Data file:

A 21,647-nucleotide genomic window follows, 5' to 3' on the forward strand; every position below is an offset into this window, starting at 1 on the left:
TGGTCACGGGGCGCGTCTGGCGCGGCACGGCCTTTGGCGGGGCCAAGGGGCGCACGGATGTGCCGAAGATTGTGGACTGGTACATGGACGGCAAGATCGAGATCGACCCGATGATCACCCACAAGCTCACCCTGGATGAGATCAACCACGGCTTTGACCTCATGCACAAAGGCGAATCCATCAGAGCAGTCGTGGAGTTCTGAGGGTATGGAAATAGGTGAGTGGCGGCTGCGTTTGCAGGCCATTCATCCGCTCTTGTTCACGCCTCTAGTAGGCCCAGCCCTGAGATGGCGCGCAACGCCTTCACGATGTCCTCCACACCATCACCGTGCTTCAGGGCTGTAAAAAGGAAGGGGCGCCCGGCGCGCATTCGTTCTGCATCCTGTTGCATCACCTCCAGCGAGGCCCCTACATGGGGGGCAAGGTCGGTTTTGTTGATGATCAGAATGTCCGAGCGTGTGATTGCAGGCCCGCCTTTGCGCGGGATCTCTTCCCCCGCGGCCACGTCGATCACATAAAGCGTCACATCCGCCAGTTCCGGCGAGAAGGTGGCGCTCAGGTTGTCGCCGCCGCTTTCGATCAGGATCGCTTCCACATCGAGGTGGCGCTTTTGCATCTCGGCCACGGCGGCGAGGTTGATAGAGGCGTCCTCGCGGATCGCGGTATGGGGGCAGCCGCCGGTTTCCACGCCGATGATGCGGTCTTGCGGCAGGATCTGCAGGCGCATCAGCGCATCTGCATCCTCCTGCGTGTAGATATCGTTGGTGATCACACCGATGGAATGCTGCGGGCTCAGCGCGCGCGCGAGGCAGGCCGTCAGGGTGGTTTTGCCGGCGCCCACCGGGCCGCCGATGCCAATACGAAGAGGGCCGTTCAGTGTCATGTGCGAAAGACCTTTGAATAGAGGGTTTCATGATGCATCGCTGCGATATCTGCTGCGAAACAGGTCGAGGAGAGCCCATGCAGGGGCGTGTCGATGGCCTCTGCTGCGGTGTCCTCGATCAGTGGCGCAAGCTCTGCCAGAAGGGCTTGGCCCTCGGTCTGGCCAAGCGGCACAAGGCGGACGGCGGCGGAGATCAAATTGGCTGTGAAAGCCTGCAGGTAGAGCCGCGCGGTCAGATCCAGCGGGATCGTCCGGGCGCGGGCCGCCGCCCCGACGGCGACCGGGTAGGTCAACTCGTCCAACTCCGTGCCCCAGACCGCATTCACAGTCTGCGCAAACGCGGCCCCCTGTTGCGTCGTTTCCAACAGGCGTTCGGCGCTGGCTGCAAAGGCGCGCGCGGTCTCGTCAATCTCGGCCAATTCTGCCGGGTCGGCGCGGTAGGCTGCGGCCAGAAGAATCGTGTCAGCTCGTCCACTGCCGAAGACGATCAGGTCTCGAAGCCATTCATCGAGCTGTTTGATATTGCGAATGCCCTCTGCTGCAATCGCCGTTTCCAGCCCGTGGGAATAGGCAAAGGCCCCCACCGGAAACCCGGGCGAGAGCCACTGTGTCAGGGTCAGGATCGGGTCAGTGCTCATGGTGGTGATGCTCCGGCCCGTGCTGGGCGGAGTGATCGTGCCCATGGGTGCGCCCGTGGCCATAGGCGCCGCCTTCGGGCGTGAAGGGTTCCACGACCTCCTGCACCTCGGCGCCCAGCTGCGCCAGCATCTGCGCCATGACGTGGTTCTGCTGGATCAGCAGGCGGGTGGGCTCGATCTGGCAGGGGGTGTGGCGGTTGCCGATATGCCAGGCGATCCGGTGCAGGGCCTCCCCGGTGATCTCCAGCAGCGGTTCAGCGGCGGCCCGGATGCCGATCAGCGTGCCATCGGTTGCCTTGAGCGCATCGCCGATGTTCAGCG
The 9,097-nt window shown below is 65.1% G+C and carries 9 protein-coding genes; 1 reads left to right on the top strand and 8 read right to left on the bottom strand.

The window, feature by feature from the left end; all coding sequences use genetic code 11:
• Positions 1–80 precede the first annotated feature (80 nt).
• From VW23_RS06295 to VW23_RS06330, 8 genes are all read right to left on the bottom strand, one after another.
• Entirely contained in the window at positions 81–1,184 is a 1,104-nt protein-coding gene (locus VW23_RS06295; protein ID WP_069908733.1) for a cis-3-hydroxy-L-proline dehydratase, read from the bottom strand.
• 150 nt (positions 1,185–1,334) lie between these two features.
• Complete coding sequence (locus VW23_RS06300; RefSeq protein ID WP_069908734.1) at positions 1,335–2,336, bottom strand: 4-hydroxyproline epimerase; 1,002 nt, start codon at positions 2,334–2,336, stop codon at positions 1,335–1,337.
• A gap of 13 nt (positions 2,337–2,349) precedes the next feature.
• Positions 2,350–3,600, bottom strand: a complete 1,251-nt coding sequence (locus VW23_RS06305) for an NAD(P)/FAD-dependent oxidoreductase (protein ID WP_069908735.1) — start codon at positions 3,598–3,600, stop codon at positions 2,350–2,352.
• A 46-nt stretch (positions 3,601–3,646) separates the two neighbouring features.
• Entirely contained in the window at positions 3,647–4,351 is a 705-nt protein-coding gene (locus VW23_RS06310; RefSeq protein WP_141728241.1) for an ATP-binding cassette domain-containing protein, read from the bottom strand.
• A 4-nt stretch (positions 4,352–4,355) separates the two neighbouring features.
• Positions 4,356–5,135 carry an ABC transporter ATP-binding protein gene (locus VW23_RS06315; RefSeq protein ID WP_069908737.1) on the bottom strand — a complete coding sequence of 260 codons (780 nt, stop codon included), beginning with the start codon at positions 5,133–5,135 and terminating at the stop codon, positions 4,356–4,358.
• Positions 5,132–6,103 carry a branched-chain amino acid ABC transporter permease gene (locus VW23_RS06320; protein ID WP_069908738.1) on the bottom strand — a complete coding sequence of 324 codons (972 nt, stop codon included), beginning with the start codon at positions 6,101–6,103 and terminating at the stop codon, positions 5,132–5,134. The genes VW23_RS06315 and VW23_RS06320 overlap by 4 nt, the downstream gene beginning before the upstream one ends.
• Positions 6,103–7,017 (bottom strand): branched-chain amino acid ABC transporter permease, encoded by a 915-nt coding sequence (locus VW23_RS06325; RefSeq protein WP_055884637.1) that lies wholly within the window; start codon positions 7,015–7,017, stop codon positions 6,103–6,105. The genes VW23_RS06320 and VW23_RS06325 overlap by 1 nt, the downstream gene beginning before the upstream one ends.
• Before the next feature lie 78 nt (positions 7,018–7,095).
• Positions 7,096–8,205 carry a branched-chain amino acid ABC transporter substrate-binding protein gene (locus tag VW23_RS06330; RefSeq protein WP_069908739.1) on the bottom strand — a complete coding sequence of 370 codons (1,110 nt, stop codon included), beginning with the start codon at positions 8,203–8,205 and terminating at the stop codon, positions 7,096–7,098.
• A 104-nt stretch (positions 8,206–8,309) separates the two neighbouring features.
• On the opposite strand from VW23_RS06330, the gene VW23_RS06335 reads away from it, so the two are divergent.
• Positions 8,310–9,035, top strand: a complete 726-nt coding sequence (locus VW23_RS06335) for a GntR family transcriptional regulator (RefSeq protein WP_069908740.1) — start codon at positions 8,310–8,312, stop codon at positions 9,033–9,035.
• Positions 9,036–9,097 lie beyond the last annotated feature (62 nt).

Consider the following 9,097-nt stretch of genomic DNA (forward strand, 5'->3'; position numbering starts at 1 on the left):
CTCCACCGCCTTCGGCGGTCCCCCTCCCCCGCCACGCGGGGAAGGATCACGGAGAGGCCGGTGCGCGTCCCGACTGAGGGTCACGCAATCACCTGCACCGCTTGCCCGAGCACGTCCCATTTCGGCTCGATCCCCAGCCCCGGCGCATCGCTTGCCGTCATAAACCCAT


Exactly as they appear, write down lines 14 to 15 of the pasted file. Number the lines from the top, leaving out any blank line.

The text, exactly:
• A 4-nt stretch (positions 4,352–4,355) separates the two neighbouring features.
• Positions 4,356–5,135 carry an ABC transporter ATP-binding protein gene (locus VW23_RS06315; RefSeq protein ID WP_069908737.1) on the bottom strand — a complete coding sequence of 260 codons (780 nt, stop codon included), beginning with the start codon at positions 5,133–5,135 and terminating at the stop codon, positions 4,356–4,358.